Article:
Music Reviews
The Eternal

Sonic Youth The Eternal

(Matador) Rating - 8/10

Sonic Youth's sixteenth studio album The Eternal is a landmark release that sees the band returning to its indie label roots. To celebrate its release, we're posting a handful of reviews from various members of the No Ripcord team.

Chris Conti:

“I think the Matador record shows us in an excited and newly liberated state of play,” Sonic Youth guitarist Thurston Moore told back in April while discussing The Eternal, their sixteenth full-length album and first for hallowed indie Matador Records. Sixteen albums – and that's excluding coveted gems like the deluxe Daydream Nation reissue, the Confusion is Sex/Kill Yr Idols split LP and Thurston Moore's excellent (and vastly underrated) Trees Outside the Academy to name a few. The band's excited state of mind prevails on recent late-night appearance on David Letterman and Jimmy Fallon.

The Eternal isn't any more or less accessible than Sonic Nurse or Rather Ripped, but equally energetic. The rambunctious spaz-out riffs on concise cuts (7 of the 12 tracks clock in under 4 minutes) Poison Arrow and Lee's What We Know are distinctly spirited. The Eternal is a summertime record, warped and scorched tightly-wound numbers. For as much as Thurston's Trees exuded a late-Fall vibe, The Eternal is summertime bliss – fuzzy, Marshall-humping antics and Steve Shelley's rumbling kit complete with newfound vocal harmonizing. Try Antenna at the 4th of July bonfire, stoned out of your face while the opening guitar squall whistles to the moon and back. It's a subtly cool killer like New Hampshire or Stones from 2004's Sonic Nurse.

Back-to-back standouts Calming the Snake and Poison Arrow both conclude with a half-minute of Shelley's hellbent, almost tribal drumming. On What We Know, he and Ibold lock onto the swarm of guitars and don't relent, as Lee closes out the final verse atop jaw-clenched guitars, “Yeah, that we know--bound to give it heart and soul/ That's what we know-- about us.” Beat poets and ill-fated punk rockers are saluted in Leaky Lifeboat (for Gregory Corso) and Thunderclap for Bobby Pyn (aka Darby Crash, co-founder of The Germs); the press sheet for Malibu Gas Station reads: “an ode to the flash moment of the camera as you knowingly step from your SUV sans panties,” so it's no surprise Gordon takes the reigns here, but she is equally captivating in hushed, hypnotized tones on the final track Massage the History. Acoustic guitars swirl about and Gordon latches on through the three-minute tornado midway through.

Producer John Agnello worked the boards on Rather Ripped and returns for The Eternal, and offered his thoughts via email while we were drilling him with questions on the new Dinosaur Jr album.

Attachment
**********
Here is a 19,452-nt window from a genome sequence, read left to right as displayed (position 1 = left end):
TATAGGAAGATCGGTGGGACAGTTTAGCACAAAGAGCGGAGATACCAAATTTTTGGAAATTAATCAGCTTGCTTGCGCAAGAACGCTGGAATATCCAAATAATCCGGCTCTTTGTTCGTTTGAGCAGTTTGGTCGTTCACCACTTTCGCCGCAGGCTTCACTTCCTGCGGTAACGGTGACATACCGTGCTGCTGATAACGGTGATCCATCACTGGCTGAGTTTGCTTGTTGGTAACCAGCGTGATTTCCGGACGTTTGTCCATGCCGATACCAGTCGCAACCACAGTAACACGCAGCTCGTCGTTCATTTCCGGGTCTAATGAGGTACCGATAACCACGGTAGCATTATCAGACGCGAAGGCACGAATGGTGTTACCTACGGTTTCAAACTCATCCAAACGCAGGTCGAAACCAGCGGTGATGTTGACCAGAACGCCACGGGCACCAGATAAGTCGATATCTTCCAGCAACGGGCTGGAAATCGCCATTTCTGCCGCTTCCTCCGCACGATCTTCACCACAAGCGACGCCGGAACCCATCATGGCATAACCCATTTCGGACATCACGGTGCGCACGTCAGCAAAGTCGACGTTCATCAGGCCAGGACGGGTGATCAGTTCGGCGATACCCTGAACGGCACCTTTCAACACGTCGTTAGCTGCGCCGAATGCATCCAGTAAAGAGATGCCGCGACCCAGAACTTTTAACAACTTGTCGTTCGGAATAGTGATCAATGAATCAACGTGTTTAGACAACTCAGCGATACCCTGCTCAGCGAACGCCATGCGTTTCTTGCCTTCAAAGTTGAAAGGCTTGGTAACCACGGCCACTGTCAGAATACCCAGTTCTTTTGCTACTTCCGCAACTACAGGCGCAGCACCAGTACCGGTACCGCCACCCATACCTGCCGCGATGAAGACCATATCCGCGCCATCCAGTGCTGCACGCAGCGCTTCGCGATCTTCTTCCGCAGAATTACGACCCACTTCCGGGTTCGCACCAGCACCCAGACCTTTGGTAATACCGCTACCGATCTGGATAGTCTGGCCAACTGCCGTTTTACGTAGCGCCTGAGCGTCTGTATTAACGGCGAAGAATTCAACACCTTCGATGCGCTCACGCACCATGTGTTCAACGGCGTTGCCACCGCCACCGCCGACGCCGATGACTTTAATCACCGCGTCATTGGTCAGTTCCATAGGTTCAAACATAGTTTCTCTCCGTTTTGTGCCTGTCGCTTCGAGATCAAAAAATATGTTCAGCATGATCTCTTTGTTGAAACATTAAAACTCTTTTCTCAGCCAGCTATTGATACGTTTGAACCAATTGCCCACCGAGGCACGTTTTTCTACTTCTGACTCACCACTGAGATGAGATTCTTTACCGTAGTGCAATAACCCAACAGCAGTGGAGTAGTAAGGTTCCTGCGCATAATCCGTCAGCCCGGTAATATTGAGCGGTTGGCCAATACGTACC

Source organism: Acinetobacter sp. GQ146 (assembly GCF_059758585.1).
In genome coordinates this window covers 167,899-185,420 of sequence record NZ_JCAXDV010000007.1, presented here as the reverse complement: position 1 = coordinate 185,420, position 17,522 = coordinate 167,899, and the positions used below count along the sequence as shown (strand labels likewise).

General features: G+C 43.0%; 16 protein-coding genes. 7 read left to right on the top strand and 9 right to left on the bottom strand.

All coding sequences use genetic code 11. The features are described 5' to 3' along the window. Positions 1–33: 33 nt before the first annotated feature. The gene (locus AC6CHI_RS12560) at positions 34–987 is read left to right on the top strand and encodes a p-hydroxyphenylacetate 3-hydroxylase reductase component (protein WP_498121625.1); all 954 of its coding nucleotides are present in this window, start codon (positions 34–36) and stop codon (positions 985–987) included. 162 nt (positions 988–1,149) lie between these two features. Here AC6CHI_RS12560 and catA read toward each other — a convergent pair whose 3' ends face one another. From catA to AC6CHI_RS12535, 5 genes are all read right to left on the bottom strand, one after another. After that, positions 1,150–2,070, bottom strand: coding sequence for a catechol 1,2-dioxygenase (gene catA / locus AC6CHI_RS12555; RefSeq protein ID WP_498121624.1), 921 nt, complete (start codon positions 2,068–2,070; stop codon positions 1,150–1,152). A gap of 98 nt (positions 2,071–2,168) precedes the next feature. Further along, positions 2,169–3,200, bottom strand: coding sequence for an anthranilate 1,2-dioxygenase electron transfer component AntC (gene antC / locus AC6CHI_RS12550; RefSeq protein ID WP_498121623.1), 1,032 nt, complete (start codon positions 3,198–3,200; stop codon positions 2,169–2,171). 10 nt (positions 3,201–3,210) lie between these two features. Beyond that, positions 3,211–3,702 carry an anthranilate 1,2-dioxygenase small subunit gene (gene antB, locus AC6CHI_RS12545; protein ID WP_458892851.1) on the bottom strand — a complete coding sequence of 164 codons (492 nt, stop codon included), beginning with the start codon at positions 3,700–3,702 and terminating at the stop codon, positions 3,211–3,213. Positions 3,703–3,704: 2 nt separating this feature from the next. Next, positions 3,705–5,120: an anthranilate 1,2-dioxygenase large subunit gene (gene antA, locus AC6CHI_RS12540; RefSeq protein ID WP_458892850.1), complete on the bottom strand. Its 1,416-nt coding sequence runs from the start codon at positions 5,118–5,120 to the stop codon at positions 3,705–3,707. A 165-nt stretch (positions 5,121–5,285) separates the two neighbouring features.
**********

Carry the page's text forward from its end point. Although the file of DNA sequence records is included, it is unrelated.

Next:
“It's interesting with the Youth. They all have so many things going on and yet when it's time to make a record, they get it done. And not as an afterthought. It's their focus.

“In terms of the Sonics new record, The Eternal will prove to be more muscular and more poppy on certain levels than Rather Ripped.  It's certainly heavier, but it's tuneful and heavy at the same time. And believe you me, I love Rather Ripped. It's an awesome record with some real classic SY songs. But I think The Eternal will blow peoples minds.  I mean, my three year old is obsessed with the record to the point of wanting to hear it all the time.” (9)

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Ryan Faughnder:

Of the legions of alternative and indie-rock outfits that claim Sonic Youth as an influence (the two genres seem to fight over the band like jealous children competing for their parents’ attention), few actually embody the legendary group’s spirit. Bands such as No Age, Wavves, and even Sunn O))) use noise textures that claim SY lineage, but they use those dissonant sounds in such a way that often soothes the listener. Such a claim about Sonic Youth’s freak-outs is hard to justify. Furthermore, whereas indie-rock’s moods usually range from the ironically nonchalant to the clinically depressed, Kim Gordon, Lee Ranaldo, Thurston Moore, and their band mates tend to make angry music with outbursts of chaos that reset the listener’s stalled consciousness. At least with their strongest material, if you’re comfortable while listening to a Sonic Youth song, you’re probably not paying attention.

That’s the one thing missing from The Eternal, as with most of their post-2000 output. Rather than shock fans with intentionally offensive switch-ups like the one halfway through Mildred Pierce from the album Goo, they now let their song-writing provide most of the momentum, which is not a bad thing. The punk-styled Sacred Trickster features some of Gordon’s best lines, particularly when she takes deservedly biting shots at the inane questions of rock journalists (“What’s it like to be a girl in a band? I don’t quite understand. That’s so quaint to hear. I feel so faint, my dear.”).

SY makes little progress on The Eternal, but the music here, as with 2006’s Rather Ripped, illustrates the difference between a band comfortably doing what it’s best at and a band doing what it’s the best at. Unlike, say, U2, the band members feel no need to alter their direction in order to challenge expectations, probably because they know that what’s normal for them still provides plenty of surprises for the rest of us, such as the natural harmonics on Leaky Lifeboat that sound like tones from an amplified xylophone. They’ve already changed the indie music world; now, for a while at least, they get to rule that world. (8)